UN APPOINTS RETIRED DUTCH GENERAL TO PROBE SOUTH SUDAN VIOLENCE

UNITED NATION -- The UN has appointed Major-General (retired) Patrick Cammaert of the Netherlands to lead an independent special investigation into the violence in South Sudan's capital, Juba, in July 2016, and the response of the UN mission in the country (UNMISS).

According to a UN statement, the investigation will review reports of incidents of attacks on civilians and cases of sexual violence that occurred within or in the vicinity of the UN House Protection of Civilians (PoC) sites in the South Sudanese capital, Juba.

It stated: "The investigation will also determine the actions of UNMISS and whether the mission responded appropriately to prevent these incidents and protect civilians within its resources and capabilities at the time."

"In addition, the investigation will review the circumstances surrounding the attack on the Terrain Hotel and assess the Mission's response," it said.

The statement noted that the special investigation team will also undertake a field visit to Juba to conduct interviews with the relevant interlocutors.

A final report of the probe will be presented to the UN chief within one month, and the findings which will be made public, Secretary-General Ban Ki-moon said.

Major-General (retired) Cammaert had a distinguished military career in both the Netherlands with the Royal Netherlands Marine Corps and the UN. He was Force Commander of the UN Mission in Ethiopia and Eritrea (UNMEE), Military Adviser at the UN Department of Peacekeeping Operations, and General Officer Commanding the Eastern Division in the UN Organization Mission in the Democratic Republic of the Congo (MONUC).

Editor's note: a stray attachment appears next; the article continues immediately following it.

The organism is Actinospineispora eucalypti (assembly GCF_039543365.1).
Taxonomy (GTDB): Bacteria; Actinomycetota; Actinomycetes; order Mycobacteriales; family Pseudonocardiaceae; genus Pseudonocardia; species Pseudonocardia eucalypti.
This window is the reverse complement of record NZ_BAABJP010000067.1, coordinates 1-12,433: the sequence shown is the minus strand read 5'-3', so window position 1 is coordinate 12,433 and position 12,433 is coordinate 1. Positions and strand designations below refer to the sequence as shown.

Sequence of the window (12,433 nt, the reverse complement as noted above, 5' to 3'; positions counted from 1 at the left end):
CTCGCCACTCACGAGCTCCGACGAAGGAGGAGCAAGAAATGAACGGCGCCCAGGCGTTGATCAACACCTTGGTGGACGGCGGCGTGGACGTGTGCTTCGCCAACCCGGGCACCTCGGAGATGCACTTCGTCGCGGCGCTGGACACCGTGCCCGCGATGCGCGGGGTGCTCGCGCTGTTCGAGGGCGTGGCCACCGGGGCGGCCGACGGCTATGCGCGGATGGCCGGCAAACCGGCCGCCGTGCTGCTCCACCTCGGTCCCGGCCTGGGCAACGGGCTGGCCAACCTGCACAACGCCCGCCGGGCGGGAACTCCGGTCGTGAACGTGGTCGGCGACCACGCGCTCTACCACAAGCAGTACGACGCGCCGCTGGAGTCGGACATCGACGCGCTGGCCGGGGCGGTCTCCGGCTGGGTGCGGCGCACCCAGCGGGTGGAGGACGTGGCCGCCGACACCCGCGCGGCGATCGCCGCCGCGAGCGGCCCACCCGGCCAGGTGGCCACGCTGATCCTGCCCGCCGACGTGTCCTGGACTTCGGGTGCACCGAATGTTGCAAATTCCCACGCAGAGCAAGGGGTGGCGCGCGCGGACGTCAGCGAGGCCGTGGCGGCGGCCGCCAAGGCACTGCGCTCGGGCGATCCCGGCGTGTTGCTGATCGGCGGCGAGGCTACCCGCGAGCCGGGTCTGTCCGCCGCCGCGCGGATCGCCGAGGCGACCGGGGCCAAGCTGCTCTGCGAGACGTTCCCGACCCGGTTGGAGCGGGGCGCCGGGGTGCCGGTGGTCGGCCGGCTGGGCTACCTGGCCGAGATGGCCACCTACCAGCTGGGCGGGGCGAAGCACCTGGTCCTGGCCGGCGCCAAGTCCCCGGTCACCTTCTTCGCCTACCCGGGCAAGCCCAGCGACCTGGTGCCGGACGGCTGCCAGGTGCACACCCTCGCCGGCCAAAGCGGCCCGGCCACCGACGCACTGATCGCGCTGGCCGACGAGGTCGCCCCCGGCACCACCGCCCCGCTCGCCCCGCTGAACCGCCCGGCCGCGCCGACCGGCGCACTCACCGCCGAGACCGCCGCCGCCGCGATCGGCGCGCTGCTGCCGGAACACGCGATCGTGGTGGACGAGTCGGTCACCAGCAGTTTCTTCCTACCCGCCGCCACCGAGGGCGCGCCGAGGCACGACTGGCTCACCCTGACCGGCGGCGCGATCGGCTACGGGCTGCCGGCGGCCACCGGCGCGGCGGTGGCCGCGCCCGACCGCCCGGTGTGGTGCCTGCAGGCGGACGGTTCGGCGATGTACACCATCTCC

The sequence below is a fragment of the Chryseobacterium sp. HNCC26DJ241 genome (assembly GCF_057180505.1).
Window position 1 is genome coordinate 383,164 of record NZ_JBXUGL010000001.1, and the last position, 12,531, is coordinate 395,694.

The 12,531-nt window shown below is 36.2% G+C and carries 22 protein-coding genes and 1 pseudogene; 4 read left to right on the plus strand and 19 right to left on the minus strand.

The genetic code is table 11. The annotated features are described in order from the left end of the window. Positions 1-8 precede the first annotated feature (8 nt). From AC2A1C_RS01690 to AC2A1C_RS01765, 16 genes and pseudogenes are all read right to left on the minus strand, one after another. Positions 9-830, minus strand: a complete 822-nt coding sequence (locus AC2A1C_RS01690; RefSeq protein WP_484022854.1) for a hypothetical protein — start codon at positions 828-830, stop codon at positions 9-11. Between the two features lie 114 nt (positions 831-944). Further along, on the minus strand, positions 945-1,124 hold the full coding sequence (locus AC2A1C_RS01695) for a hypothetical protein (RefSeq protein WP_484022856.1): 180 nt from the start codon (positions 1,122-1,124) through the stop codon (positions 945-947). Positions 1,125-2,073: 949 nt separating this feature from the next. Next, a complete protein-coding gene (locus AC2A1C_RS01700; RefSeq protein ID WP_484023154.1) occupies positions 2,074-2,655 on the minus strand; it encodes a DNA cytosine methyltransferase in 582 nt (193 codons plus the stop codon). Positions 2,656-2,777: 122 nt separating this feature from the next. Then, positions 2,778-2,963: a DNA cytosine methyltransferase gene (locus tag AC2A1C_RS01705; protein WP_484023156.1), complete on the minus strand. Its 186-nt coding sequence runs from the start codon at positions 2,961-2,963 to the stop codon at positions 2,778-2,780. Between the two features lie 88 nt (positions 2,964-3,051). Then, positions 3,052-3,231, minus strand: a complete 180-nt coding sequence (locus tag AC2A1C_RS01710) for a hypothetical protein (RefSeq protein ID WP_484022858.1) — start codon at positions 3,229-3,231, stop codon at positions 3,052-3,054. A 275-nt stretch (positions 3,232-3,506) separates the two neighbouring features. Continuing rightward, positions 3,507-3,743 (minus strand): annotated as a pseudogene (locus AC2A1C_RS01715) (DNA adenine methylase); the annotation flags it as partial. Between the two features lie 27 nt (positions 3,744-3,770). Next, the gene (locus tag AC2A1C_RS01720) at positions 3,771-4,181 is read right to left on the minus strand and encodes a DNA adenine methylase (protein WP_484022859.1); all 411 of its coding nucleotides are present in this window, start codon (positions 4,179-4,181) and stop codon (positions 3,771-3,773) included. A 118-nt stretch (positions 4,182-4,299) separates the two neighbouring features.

Recently, he led a UN headquarters Board of Inquiry on the circumstances of the clashes that occurred in the UNMISS PoC site in Malakal, South Sudan, on Feb 17-18, 2016.

On Aug 17, alarmed by preliminary findings on the July 11 attack on Hotel Terrain in Juba, in which one person was killed and several civilians raped and beaten by men in uniform, the UN chief ordered an independent investigation to examine the incident and other developments, and evaluate the overall response by UNMISS.

The incidents occurred during a spate of recent clashes between rival forces - the Sudan People's Liberation Army (SPLA) loyal to South Sudan's President Salva Kiir and the SPLA in Opposition (SPLA-IO) backing then First Vice-President Riek Machar, which broke out in and around Juba, on July 7, on the eve of the fifth anniversary of the country's independence.

UN compounds and UNMISS-managed civilian protection sites were also attacked during the fighting.

According to the UN High Commissioner for Human Rights, Zeid Al Hussein, a preliminary UN investigation into the violence and its aftermath revealed that South Sudanese government security forces carried out killings and rapes, and looted and destroyed properties.

The world youngest country has faced ongoing challenges since a political face-off between the two leaders erupted into full blown conflict in December 2013.

The crisis has produced one of the world's worst displacement situations with immense suffering for civilians.

Despite the August 2015 peace agreement that formally ended the war, conflict and instability have also spread to previously unaffected areas in the Greater Equatoria and Greater Bahr-El-Ghazal regions of South Sudan.

In July, deadly clashes in once-stable Wau resulted in the deaths of more than 40 people, while up to 35,000 fled their homes.

Source: Nam News Network

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